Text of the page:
There are plenty of activities going on at Faversham Library next weekend, as it participates in National Libraries Day on Saturday 7 February.
All across the nation, libraries will be the focus of events as we’re all urged to show our support for our local library by going along and taking part in a range of activities ranging from readings to stories, games and quizzes.
Faversham Library, a little haven of tranquility, will be hosting story-time for young children, quizzes for all ages and encouraging you to share your favourite books between 10am-12pm on the day. The library itself offers internet facilities as well as a rich range of reading stock for children, teenagers and adults alike.
The Digital Age may offer a wealth of information and speed, but there’s no substitute for the hands-on experience, particularly for young children, of exploring the endless landscape of literature afforded by a library’s shelves. With libraries fast becoming a dwindling service as the years progress, make sure you show your support for Faversham’s next week.
An extensive 12-week public consultation on KCC’s plans to modernise its Libraries, Registration and Archives service by the creation of a charitable trust begins on 12 January 2015.
Find out more at Kent.gov
Home Secretary Theresa May has backed plans for an expansion of a grammar school in her constituency and London’s Mayor Boris Johnson says scrapping the grammar school system was a “tragedy” because they boost social mobility. What do you think?
Were you helped up the ladder by a grammar school? Or are poor bright pupils locked out by better off children with tutors? Might they be better helped by bursaries to the fee-paying independent schools whose members dominate workplace elites?
Tell You and Yours your stories – email them at email@example.com. uk
Phone lines open – 03700 100 444
“Sal Khan worked as a hedge-fund analyst before he set up the Khan Academy, almost by accident, when his cousin in another city needed help with her maths homework. Since then, his online video lessons have been watched half a billion times, and he’s been described by Bill Gates as ‘the world’s favourite teacher’.
In the BBC Radio 4 programme, Sal Khan talks about how and why he set up the not-for-profit organisation. He tells Sarah Montague why he believes lesson time in school could be spent more effectively if the explanation of new ideas is done at home, with students watching video lectures, in a process known as ‘flipped learning’.
He argues that pupils should have the freedom to move at their own pace, only moving on when they have mastered a concept. He says this type of learning would be done best in larger classes made up of students from mixed age groups and abilities”.
Listen to the BBC Radio 4 programme The Educators
and use the free on-line resources at The Khan Academy
Mid Kent Astronomical Society are holding a MEGA Space Spectacular at Canterbury Academy on 18th January 2014. The event will have some of their usual favorite activities plus rocket making and launching for the youngsters. Their will be Astrodomes and Cool Science presentations given by Kent University, (lots of liquid nitrogen experiments aimed at younger audiences, obviously all closely controlled to make them safe).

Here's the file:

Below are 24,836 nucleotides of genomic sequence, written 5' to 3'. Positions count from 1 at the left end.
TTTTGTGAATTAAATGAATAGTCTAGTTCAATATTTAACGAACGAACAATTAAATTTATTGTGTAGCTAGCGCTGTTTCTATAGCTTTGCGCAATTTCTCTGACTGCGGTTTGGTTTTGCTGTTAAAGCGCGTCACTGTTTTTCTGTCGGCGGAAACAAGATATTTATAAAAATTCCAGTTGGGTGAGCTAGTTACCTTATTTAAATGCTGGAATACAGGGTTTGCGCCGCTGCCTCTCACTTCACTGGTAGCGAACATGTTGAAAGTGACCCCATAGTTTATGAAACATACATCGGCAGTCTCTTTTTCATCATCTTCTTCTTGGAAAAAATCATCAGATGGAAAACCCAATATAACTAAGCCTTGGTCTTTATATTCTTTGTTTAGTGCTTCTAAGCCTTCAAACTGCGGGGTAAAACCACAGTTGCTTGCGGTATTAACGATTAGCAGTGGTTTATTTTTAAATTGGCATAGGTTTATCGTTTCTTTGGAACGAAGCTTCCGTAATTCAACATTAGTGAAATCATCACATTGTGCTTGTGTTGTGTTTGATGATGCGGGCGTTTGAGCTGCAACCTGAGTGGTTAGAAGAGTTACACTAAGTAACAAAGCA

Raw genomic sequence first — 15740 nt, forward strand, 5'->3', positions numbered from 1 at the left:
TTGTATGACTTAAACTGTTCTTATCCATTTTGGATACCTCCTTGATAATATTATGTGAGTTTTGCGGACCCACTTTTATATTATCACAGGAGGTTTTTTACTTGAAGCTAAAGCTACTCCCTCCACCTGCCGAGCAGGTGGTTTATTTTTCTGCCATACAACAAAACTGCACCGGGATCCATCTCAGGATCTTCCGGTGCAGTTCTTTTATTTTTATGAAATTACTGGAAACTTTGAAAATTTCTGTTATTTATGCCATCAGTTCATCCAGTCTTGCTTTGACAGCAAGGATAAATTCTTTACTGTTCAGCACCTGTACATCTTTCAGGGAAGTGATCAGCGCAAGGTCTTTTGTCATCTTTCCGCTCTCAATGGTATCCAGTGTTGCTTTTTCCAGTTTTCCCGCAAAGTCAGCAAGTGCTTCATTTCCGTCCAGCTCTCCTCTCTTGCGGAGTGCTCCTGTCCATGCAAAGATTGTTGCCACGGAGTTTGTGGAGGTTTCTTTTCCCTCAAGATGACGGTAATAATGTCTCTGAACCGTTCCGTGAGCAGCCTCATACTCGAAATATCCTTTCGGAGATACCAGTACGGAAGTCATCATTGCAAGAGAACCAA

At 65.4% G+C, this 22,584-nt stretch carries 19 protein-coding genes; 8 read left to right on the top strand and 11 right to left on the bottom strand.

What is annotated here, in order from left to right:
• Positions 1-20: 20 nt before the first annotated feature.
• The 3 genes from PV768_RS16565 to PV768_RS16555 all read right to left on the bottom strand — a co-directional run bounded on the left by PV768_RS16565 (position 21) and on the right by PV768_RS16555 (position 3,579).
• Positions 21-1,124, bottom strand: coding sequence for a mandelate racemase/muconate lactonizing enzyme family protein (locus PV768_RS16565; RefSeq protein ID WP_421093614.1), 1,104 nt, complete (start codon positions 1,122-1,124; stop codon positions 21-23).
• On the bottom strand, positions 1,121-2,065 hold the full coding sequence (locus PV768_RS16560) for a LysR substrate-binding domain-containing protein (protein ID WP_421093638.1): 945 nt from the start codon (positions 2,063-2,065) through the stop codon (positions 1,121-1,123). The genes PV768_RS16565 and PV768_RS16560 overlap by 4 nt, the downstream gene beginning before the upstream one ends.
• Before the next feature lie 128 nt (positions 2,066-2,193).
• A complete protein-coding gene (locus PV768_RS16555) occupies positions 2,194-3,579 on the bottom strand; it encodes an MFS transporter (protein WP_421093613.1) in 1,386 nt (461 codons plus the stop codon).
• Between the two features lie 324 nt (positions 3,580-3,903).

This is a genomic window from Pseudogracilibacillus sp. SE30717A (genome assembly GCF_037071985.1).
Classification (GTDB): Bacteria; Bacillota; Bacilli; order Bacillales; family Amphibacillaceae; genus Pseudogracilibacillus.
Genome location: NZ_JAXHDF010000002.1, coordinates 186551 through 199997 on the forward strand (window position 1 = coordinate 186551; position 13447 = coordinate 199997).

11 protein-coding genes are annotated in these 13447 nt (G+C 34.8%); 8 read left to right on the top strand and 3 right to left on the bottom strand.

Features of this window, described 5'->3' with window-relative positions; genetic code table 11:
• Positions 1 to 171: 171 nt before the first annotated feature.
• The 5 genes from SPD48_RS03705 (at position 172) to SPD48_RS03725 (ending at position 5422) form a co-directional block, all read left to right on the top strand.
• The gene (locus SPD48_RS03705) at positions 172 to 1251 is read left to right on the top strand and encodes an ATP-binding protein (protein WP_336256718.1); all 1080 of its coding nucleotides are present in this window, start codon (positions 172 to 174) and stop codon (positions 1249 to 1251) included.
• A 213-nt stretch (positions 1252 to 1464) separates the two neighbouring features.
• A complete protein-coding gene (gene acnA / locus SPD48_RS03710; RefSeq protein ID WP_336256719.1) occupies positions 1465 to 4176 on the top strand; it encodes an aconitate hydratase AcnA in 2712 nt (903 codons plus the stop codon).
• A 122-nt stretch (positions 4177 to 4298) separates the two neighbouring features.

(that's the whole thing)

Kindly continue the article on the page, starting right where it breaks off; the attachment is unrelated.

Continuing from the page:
MKAS will also be giving astronomy talks in a proper lecture theatre and offering a chance to visit the large observatory and take part in observing through an array of telescopes located outside in the field.
They will have some specially adapted telescopes to take compact cameras and smartphones which will give an opportunity for visitors to take their own photos of Jupiter and the Moon if its clear.
Saturday 18th January , 7 – 10pm
Download the poster here: Stargazing live
Find more Stargazing Live events here:
and don’t forget to watch the BBC Stargazing live at 8pm on 7th, 8th & 9th January.
The new ‘Tutor-proof’ Kent Test will be introduced in 2014.
The Kent Test has been changed in order to make it harder for children to be tutored and trained to pass. It is intended that the test will change every year so that it is less predictable and therefore harder to practice .
There is little information about the contents of the new test, but from the information we have gathered, it seems that the test will be taken on one day and include:
- 1 multiple choice paper assessing verbal & non-verbal reasoning
- 1 multiple choice paper assessing literacy & numeracy
- A writing task taking completed in one day under test conditions. This will not be marked, but made available for head teacher panels to use in borderline cases at the request of the primary school.
The practice papers will no longer be separate, but incorporated into the main papers.
It would be impossible to create a truly ‘tutor-proof’ exam, but Kent County Council hope that this will go some way to counteracting what has become an industry of Kent Test tutoring, giving an unfair advantage to those who can afford the tutoring fees.
The test will be set and provided by the same company as previous years. More information about the contents and format of the test will become available in May.
Teaching unions are planning a wave of strikes across England and Wales because they are disenchanted with changes to teachers’ pay, pensions and teaching methods that will be introduced from September this year. The first strike will take place in the North West on 27th June with more strikes to follow in the autumn, unless, the government agrees to re-open talks with the unions.
As teachers’ unions threaten to take strike action over pay, pensions and teaching practices, ITV’s Jonathan Maitland returned to the classroom to see if they have a point. Watch the programme here: